A hip roof has no gables or other vertical sides that extend to the roof; instead, it has slopes on all four sides. This roof has the shape of a pyramid, with two triangles and two trapezoids. The sides have equal length. The hip roofs like the gable roofs are classified under a pitched roof. They are made with almost any type of roofing material, such as wood shingles and shakes, metal, slate or tiles and other more exotic materials. One remarkable thing with the hipped roof is the difficulty in matching materials between the sides and ends. However, they are an absolute delight in high wind areas, especially the steeper the pitch.
The upside of this type of roof is that they perform so exceptionally well in both high wind and snowy climates — the slope permits for easy slide-off of snows with no standing water. The four-sided slopes make it more sturdy and durable. However, careful installation and maintenance are needful to avoid escalating any trivial problems that may arise.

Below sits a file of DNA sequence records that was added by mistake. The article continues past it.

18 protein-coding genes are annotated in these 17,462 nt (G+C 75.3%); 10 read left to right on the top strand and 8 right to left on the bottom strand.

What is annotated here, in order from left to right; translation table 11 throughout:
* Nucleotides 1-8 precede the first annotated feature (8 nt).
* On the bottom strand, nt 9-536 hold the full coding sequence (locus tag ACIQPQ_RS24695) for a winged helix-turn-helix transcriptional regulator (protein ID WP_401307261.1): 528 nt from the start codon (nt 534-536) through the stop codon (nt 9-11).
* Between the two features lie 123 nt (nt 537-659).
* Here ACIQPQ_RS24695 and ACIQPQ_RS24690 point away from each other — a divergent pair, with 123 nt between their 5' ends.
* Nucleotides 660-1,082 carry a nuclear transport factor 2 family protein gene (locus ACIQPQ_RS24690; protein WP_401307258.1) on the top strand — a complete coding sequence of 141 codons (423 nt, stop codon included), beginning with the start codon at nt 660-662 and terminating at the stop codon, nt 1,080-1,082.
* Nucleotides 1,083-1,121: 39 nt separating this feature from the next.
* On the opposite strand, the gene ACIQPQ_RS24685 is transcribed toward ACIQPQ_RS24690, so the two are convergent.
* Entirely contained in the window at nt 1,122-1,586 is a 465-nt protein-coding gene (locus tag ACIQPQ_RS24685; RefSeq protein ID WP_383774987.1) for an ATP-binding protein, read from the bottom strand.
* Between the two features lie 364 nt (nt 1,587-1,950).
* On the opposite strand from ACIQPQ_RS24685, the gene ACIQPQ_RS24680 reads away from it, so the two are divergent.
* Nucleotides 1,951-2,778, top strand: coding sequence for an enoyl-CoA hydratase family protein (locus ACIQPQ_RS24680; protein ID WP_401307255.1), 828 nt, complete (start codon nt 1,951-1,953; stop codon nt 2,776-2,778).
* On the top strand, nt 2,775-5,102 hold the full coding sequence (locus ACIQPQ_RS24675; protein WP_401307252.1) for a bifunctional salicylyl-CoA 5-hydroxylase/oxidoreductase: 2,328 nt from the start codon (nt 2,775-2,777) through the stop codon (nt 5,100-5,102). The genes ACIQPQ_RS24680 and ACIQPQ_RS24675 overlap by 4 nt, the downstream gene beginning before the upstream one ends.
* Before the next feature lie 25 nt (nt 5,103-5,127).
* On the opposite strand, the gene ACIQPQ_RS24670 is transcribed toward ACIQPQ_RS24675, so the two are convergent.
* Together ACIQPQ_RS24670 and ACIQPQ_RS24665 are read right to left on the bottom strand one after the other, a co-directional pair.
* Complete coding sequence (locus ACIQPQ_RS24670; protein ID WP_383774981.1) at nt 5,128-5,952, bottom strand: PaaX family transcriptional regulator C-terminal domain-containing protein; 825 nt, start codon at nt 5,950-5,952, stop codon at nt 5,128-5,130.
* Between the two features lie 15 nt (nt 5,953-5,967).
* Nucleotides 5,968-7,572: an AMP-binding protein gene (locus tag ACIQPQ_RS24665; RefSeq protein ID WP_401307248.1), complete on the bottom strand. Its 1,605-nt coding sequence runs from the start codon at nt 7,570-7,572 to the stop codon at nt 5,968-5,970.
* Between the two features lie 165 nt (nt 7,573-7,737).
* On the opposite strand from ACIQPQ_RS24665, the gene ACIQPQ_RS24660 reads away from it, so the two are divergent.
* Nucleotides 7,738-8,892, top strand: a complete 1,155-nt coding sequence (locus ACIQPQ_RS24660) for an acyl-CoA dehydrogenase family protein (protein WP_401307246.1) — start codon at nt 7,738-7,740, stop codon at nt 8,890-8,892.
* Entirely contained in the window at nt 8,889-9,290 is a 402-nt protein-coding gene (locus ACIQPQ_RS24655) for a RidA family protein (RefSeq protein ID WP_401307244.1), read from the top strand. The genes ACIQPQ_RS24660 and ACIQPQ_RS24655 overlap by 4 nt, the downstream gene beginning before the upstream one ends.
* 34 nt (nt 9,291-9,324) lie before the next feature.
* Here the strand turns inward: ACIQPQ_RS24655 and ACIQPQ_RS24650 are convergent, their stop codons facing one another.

The downside lies heavily on its cost. Installing and repairs of Hipped roofs cost close to a fortune. Also, the complexity of the designs; constructing a dormer and extra seams will permit water leakage, especially if the roof is not installed properly.
- The Gabble
Gabble is a known class of pitched roof. The gabble has a triangular shape. The design of the gabble is simple; with one side up and the other side. The gabble shape involves only two flat surfaces without any hips or valleys, making it feasible for any roofing material to be applied.
The upside of this roof is that it can shed off water and snow with no hassle. It also offers more space for the attic or vaulted ceilings and makes room for proper ventilation. The nature of the design makes it less complex and easy to install and repair.
On the other hand, this roof is open to the dangers of high wind. If it is not installed properly, the roof may collapse.
Other types of roofing include the Jerkinhead, Butterfly, Mansard, Saltbox, et cetera.
You can contact us at- Royal Renovators Inc. 118-35 Queens Blvd Forest Hills, NY 11375 (718) 414-6067 https://www.nycrenovators.com